The meeting concluded that the communication “amounted to blatant interference in the internal affairs of Pakistan by the country in question, which was unacceptable under any circumstances.”
The statement said that Pakistan “will issue a strong demarche to the country in question both in Islamabad and in the country’s capital through proper channels in keeping with diplomatic norms.”
In a late-night statement, the Pakistani Foreign Ministry said, “The requisite demarches have been made through diplomatic channels.” It did not name the country.
Analysts say the development is likely to strain an already fragile relationship between Pakistan and the U.S.
“The U.S.-Pakistan relationship will take a hit from events of the last few days,” said Michael Kugelman, an expert on South Asian affairs at the Washington-based Wilson Center, in a tweet. “Relations haven’t been bad of late — uncertain and unsettled — but not in crisis. The revelations, rhetoric & accusations injected into the public space over the last few days will set things back a bit.”
Khan’s political troubles
About two dozen of Khan’s ruling party lawmakers have defected, and key coalition partners also have abandoned the government and joined the opposition, leaving the prime minister without 172 votes. That is the majority he needs to survive the no-confidence motion in the 342-member legislative assembly.
Khan’s Pakistan Tehreek-e-Insaf (PTI) won the 2018 general election but fell short of receiving a majority, forcing him to form a coalition government with the help of political allies.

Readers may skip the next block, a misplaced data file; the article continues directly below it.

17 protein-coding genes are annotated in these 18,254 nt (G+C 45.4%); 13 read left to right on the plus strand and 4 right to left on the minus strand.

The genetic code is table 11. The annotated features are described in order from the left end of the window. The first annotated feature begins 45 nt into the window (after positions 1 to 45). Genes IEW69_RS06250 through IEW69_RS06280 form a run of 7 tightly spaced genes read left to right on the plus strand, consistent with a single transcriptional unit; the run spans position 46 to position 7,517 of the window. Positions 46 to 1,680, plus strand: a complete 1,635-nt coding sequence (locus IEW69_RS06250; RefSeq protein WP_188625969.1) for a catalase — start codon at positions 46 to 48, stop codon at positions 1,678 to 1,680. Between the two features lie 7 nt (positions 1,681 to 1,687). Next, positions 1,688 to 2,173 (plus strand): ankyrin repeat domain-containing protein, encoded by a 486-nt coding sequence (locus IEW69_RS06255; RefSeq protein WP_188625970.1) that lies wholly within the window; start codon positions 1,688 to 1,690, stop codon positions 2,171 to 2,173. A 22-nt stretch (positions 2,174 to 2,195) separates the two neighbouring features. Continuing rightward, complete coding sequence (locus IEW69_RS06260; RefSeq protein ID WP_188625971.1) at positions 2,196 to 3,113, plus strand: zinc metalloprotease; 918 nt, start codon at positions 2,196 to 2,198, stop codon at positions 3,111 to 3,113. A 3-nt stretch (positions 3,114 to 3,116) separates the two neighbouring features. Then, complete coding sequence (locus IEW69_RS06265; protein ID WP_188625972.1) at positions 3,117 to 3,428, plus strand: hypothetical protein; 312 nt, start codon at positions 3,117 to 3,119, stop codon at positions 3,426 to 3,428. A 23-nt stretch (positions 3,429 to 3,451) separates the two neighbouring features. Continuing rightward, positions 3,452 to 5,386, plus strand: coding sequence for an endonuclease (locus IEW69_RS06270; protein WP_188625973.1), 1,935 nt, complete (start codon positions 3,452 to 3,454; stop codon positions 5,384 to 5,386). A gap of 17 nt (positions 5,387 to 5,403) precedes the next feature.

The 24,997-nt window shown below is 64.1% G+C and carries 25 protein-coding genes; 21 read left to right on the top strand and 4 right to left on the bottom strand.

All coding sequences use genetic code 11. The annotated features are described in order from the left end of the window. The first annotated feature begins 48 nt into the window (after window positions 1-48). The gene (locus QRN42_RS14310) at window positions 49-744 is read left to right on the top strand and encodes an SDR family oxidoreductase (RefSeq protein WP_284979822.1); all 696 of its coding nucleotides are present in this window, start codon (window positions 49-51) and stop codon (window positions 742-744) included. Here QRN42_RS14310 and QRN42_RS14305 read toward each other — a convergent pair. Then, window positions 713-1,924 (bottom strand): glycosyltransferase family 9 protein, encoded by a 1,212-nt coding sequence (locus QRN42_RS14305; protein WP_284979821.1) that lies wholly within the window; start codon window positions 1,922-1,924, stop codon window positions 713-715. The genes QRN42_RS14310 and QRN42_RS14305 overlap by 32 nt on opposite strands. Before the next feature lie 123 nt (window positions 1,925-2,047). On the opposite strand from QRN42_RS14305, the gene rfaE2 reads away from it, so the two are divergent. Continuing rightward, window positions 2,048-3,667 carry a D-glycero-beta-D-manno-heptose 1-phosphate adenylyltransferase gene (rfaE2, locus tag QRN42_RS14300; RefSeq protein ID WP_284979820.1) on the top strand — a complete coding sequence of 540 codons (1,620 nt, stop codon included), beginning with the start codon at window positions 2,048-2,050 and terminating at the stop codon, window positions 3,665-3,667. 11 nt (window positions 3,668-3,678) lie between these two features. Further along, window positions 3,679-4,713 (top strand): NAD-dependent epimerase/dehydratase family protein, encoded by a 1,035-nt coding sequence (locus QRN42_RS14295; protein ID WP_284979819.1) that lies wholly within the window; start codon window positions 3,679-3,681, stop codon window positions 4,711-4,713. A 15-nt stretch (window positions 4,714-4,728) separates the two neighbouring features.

No Pakistani prime minister has ever completed a five-year term because of what critics cite as direct and indirect military intervention. The military has staged several coups in Pakistan, leading to long dictatorial rules.
Khan’s ouster would come more than a year before the country’s next general election. It would mark the first time that an elected chief executive would be forced from office through a no-confidence vote.
The Pakistani leader has long criticized the U.S. war on terrorism launched in neighboring Afghanistan 20 years ago to pursue the planners of the Sept. 11, 2001, attacks on American cities.
Khan renewed his criticism in his speech, saying Pakistan joined the U.S. war at a cost of tens of thousands of casualties and billions of dollars in economic losses but received no praise from Washington for the sacrifices.
“Has anyone said, ‘Thank you, Pakistan,’ for what we did?” Khan asked in Thursday’s address.
He has defended his visit to Putin, saying it was planned well before the invasion of Ukraine.
“Even European leaders went to Russia. But Pakistan in particular is asked, ‘Why did you go?’ as if we are their servants,” he said.
The main opposition parties leading the campaign to bring down the government are the Pakistan Muslim League-N (PML-N), led by self-exiled Nawaz Sharif, who has been prime minister three times, and the Pakistan Peoples Party, headed jointly by former President Asif Ali Zardari and his son, Bilawal Bhutto Zardari.
VOA’s Cindy Saine contributed to this report.